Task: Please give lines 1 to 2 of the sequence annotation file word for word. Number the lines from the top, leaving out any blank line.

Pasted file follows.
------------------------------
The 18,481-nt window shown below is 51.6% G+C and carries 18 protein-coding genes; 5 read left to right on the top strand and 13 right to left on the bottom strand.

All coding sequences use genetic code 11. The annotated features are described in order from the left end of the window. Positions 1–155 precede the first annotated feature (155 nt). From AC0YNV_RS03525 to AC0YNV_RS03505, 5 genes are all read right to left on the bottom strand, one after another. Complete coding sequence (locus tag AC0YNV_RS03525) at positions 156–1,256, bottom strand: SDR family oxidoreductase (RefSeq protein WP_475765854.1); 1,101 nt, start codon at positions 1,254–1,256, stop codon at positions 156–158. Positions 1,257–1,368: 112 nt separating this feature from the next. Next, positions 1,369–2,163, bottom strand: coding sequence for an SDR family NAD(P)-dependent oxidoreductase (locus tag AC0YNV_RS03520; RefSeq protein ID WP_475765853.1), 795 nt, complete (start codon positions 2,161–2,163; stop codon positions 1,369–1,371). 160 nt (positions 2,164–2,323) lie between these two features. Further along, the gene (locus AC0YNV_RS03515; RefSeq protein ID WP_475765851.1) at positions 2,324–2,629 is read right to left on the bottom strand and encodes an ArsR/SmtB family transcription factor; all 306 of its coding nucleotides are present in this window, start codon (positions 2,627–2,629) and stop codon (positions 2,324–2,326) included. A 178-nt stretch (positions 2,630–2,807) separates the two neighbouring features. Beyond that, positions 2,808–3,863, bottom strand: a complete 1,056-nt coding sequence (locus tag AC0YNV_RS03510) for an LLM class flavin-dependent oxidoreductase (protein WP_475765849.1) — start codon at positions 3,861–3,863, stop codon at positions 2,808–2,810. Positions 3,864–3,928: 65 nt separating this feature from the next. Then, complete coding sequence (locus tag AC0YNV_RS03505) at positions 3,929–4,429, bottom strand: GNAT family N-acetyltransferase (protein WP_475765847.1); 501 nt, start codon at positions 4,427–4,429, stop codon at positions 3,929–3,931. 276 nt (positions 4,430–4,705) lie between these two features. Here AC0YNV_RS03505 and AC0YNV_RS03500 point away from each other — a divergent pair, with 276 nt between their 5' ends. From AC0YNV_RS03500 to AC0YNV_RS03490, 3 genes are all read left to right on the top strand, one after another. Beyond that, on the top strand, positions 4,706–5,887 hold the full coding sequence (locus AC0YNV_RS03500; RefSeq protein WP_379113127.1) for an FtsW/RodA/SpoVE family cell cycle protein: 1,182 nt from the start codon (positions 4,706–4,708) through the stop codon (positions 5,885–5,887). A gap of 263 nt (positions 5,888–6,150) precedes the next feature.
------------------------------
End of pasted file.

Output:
The 18,481-nt window shown below is 51.6% G+C and carries 18 protein-coding genes; 5 read left to right on the top strand and 13 right to left on the bottom strand.

All coding sequences use genetic code 11. The annotated features are described in order from the left end of the window. Positions 1–155 precede the first annotated feature (155 nt). From AC0YNV_RS03525 to AC0YNV_RS03505, 5 genes are all read right to left on the bottom strand, one after another. Complete coding sequence (locus tag AC0YNV_RS03525) at positions 156–1,256, bottom strand: SDR family oxidoreductase (RefSeq protein WP_475765854.1); 1,101 nt, start codon at positions 1,254–1,256, stop codon at positions 156–158. Positions 1,257–1,368: 112 nt separating this feature from the next. Next, positions 1,369–2,163, bottom strand: coding sequence for an SDR family NAD(P)-dependent oxidoreductase (locus tag AC0YNV_RS03520; RefSeq protein ID WP_475765853.1), 795 nt, complete (start codon positions 2,161–2,163; stop codon positions 1,369–1,371). 160 nt (positions 2,164–2,323) lie between these two features. Further along, the gene (locus AC0YNV_RS03515; RefSeq protein ID WP_475765851.1) at positions 2,324–2,629 is read right to left on the bottom strand and encodes an ArsR/SmtB family transcription factor; all 306 of its coding nucleotides are present in this window, start codon (positions 2,627–2,629) and stop codon (positions 2,324–2,326) included. A 178-nt stretch (positions 2,630–2,807) separates the two neighbouring features. Beyond that, positions 2,808–3,863, bottom strand: a complete 1,056-nt coding sequence (locus tag AC0YNV_RS03510) for an LLM class flavin-dependent oxidoreductase (protein WP_475765849.1) — start codon at positions 3,861–3,863, stop codon at positions 2,808–2,810. Positions 3,864–3,928: 65 nt separating this feature from the next. Then, complete coding sequence (locus tag AC0YNV_RS03505) at positions 3,929–4,429, bottom strand: GNAT family N-acetyltransferase (protein WP_475765847.1); 501 nt, start codon at positions 4,427–4,429, stop codon at positions 3,929–3,931. 276 nt (positions 4,430–4,705) lie between these two features. Here AC0YNV_RS03505 and AC0YNV_RS03500 point away from each other — a divergent pair, with 276 nt between their 5' ends. From AC0YNV_RS03500 to AC0YNV_RS03490, 3 genes are all read left to right on the top strand, one after another. Beyond that, on the top strand, positions 4,706–5,887 hold the full coding sequence (locus AC0YNV_RS03500; RefSeq protein WP_379113127.1) for an FtsW/RodA/SpoVE family cell cycle protein: 1,182 nt from the start codon (positions 4,706–4,708) through the stop codon (positions 5,885–5,887). A gap of 263 nt (positions 5,888–6,150) precedes the next feature.